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In this section I offer some links to research studies on traditional East Asian Medicine that I found interesting. Medical Research is a continually evolving field of information. The vast majority of medical studies require further research and many conflict each other or offer conclusions not supported by the data.

Acupuncture is the oldest continually practiced literate medicine used world wide. With the foundation of thousands of years of recorded biological observation, traditional East Asian medicine has survived and thrived due to the effectiveness of its thorough methods (World Health Organization, 2003). There are controlled studies showing measurable changes in fMRI, as well as chemical changes such as; local release of adenosin, release of beta-endorphins and other opioid peptides, with acupuncture point stimulation compared to placebo, so it is no surprise that controlled clinical trials show statistically significant changes above placebo in spite of the methodological difficulty of studying a skin-penetrating therapy based on an non-equatable language (Fang, et al., 2004; Goldman, et al., 2010; Hui, 2005; Han, 2004; Zhang, et al., 2003).

Most studies compare “acupuncture” to an allopathic diagnosis. Initially, the term “acupuncture” is a misnomer because what is really being studied is a specific set of points rather than an entire system of medicine. You wouldn’t run a trial on statins and call it “pharmaceuticals for heart fire” because you would be comparing two entirely different systems of medicine that do not equate because not only is the language different but also the entire context and framework. The issue of placebo control in acupuncture is almost as impractical as a placebo massage. The fascial network of nerves is easily stimulated anywhere on the body so no blinded placebo needling will go without effect, which shows in the unusually high placebo effect in these studies. Yet there are studies showing statistically significant benefit as well as physiological changes when true acupuncture points are used compared to placebo or sham needling. Just think what we might find in well designed trials that attempt to truly harness the diagnostic power of traditional East Asian medicine.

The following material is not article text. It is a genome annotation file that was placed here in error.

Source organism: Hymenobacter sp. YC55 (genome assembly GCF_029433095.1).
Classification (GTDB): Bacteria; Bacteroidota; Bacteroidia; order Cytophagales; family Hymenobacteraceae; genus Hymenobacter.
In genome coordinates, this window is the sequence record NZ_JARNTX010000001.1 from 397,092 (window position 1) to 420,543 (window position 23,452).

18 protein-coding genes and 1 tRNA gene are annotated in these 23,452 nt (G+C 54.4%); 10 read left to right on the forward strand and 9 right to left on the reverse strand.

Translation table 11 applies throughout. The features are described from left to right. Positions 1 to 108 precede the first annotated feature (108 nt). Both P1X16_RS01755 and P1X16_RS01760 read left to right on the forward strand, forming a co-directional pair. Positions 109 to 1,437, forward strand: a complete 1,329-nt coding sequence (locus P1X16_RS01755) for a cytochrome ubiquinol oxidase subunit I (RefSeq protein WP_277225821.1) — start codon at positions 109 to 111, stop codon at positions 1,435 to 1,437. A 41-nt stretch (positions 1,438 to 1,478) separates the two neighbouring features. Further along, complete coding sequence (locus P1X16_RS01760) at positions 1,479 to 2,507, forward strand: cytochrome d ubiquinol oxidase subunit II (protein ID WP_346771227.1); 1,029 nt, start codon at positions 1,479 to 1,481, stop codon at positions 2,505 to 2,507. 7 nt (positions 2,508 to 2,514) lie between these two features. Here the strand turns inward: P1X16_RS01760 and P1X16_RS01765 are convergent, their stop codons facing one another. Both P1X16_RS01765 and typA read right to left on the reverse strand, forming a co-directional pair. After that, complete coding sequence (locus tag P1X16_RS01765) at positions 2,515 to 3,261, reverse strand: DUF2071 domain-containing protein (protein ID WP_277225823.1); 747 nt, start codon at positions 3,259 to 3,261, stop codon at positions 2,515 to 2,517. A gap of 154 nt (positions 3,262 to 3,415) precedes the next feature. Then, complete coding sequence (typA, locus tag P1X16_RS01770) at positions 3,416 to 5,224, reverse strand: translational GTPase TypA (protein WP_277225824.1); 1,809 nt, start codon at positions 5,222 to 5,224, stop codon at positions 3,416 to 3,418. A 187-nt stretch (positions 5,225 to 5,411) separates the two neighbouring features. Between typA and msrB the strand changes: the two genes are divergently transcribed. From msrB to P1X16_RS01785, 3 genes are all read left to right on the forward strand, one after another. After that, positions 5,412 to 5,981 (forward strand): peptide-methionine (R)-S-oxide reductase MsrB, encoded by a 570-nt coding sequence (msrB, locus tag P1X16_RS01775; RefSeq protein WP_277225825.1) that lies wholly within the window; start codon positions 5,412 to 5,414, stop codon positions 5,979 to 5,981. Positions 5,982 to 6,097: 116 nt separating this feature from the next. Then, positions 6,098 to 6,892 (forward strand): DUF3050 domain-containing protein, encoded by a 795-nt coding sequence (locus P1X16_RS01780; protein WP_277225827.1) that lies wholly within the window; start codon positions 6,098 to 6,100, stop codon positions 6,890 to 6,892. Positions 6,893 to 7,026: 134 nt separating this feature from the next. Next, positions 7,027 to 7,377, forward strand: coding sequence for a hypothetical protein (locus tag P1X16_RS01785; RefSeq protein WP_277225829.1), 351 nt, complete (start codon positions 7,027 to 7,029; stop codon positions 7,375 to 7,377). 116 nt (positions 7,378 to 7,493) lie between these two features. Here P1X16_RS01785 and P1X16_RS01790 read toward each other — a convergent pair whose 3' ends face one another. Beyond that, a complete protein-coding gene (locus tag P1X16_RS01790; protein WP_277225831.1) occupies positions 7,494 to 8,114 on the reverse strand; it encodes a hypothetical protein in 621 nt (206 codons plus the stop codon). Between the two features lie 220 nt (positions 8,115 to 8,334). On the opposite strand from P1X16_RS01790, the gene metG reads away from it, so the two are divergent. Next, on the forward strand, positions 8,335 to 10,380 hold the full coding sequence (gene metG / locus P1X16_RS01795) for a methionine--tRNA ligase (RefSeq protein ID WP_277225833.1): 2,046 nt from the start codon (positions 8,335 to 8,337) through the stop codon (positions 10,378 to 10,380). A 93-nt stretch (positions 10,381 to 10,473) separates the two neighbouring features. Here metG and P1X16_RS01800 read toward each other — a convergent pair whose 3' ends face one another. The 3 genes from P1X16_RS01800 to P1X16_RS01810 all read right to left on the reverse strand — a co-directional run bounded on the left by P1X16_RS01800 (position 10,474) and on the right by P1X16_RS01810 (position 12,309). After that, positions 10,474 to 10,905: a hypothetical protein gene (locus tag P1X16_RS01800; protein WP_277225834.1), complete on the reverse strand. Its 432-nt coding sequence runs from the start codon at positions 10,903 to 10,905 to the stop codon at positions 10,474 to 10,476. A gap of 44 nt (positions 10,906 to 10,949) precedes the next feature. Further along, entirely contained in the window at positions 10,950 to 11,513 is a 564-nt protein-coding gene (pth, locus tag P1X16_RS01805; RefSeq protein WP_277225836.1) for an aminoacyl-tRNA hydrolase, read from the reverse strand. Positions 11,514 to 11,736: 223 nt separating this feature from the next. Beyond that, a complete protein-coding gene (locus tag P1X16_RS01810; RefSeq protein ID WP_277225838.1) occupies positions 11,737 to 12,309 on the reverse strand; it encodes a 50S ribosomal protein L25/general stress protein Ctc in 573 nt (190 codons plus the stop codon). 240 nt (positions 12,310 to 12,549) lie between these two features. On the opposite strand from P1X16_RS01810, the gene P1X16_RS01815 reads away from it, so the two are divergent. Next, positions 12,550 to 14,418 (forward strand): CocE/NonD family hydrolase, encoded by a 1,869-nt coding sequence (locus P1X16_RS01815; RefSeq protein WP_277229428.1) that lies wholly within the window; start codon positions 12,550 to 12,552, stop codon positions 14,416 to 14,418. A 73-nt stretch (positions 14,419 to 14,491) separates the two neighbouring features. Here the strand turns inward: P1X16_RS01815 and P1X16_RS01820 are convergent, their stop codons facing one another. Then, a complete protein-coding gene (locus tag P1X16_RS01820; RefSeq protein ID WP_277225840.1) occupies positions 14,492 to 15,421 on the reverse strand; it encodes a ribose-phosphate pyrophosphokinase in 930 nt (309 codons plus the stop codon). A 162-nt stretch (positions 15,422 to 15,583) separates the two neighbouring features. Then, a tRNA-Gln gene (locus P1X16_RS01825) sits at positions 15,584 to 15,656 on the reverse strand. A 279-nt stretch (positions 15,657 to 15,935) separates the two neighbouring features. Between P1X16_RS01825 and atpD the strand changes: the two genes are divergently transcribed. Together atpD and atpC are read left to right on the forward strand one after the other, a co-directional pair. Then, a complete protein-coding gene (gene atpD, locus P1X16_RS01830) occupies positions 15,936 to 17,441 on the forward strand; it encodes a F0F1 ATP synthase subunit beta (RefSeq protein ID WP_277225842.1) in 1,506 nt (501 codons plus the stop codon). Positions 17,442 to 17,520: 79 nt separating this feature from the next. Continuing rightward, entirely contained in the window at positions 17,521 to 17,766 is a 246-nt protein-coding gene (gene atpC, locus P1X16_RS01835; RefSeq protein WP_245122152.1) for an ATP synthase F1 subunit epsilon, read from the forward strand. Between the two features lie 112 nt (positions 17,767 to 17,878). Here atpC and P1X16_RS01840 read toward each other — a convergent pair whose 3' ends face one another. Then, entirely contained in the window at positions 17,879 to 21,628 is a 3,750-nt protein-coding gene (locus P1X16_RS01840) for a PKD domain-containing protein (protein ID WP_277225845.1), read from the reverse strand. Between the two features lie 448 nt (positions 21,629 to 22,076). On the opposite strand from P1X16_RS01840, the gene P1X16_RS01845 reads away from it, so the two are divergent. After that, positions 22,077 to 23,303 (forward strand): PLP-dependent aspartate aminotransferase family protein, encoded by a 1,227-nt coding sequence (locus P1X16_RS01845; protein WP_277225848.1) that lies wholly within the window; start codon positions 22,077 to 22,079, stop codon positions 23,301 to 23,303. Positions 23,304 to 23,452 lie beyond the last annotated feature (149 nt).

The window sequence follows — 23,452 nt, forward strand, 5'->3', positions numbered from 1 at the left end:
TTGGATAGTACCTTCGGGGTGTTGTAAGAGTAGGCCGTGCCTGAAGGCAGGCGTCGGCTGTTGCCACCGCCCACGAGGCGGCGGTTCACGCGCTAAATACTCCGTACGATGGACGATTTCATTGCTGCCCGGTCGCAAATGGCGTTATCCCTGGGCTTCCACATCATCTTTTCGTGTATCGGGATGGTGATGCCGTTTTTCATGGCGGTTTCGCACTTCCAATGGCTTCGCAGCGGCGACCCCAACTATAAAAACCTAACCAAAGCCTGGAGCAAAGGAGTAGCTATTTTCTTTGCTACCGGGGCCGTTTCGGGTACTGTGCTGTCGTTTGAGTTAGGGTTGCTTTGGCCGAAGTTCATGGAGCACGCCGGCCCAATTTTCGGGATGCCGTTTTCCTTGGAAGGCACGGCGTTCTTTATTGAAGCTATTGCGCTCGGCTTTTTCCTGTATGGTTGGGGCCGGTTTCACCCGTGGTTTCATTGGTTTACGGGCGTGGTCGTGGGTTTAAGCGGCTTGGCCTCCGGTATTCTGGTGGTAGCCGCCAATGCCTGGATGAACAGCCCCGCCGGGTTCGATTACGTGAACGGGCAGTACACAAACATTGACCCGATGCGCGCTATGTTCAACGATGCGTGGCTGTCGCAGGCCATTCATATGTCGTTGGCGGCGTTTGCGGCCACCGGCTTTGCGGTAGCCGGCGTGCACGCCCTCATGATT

That being said I have found many good studies and some smaller but hopeful studies that I have listed under the topics to the right. I try to keep up to date but if you know of any more research please send me an email !

Where to find research

National Library of Medicine

National Institute of Health – Complementary & Alternative Therapies

Public Library & Digital Archive

World Health Organization on Acupuncture

National Center for Complementary and Alternative Medicine – Acupuncture for pain